We’ve all set goals and reached some, and not others. Why is it that some goals are easier to pursue and achieve? Maybe it’s the way we think about them.
For example, you set a general goal to be healthier. More specifically, you want to lose weight. You set a definite number goal of how much weight you want to release. Now ask yourself, besides the actual number, what do you want to gain by losing that weight? Do you want to have more energy, improved mobility, to breathe easier, to sleep better, to reverse or improve your Diabetes?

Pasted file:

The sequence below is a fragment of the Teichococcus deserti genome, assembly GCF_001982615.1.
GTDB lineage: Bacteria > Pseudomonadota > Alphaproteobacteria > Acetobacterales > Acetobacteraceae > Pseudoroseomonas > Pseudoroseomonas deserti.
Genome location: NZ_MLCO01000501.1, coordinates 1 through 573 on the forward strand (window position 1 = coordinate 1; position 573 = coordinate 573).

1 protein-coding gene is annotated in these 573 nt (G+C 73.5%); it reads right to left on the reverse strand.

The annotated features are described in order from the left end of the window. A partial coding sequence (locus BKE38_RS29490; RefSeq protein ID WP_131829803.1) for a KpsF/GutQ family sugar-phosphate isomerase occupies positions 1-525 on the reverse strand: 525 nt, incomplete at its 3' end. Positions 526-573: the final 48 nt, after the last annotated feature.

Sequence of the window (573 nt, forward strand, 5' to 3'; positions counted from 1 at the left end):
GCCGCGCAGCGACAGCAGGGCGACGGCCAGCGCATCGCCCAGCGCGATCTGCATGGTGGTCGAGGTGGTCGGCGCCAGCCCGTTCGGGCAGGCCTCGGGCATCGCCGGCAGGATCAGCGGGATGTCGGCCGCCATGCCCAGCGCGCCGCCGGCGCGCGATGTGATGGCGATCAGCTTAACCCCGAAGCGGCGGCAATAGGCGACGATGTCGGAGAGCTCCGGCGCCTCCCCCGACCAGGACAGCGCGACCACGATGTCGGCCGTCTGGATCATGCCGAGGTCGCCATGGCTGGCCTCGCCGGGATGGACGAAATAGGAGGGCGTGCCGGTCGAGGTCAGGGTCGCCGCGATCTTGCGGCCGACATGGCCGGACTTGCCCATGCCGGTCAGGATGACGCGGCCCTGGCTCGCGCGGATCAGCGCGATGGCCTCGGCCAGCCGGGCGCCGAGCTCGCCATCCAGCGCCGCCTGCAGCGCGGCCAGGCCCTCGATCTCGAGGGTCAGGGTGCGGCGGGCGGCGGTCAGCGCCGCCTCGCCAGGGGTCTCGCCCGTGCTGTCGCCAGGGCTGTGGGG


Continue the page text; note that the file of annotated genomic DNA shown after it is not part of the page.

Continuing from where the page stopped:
Define the benefits that your goal (losing weight) would bring you. When you aren’t focused simply on the “number” as your goal, but instead on the benefits that number has to offer, you will have stronger, more concrete motivation for staying committed to the destination. Once you’ve reached your number, the benefits you’ll enjoy will be an incentive for you to maintain your improved state of health.
This exercise can work for any goal. Define the goal, then identify the qualities that achieving that goal would bring you. This helps you focus on the bigger picture of how individual successes contribute to improving your life as a whole. Focus on the benefits and let them be your motivation for moving forward.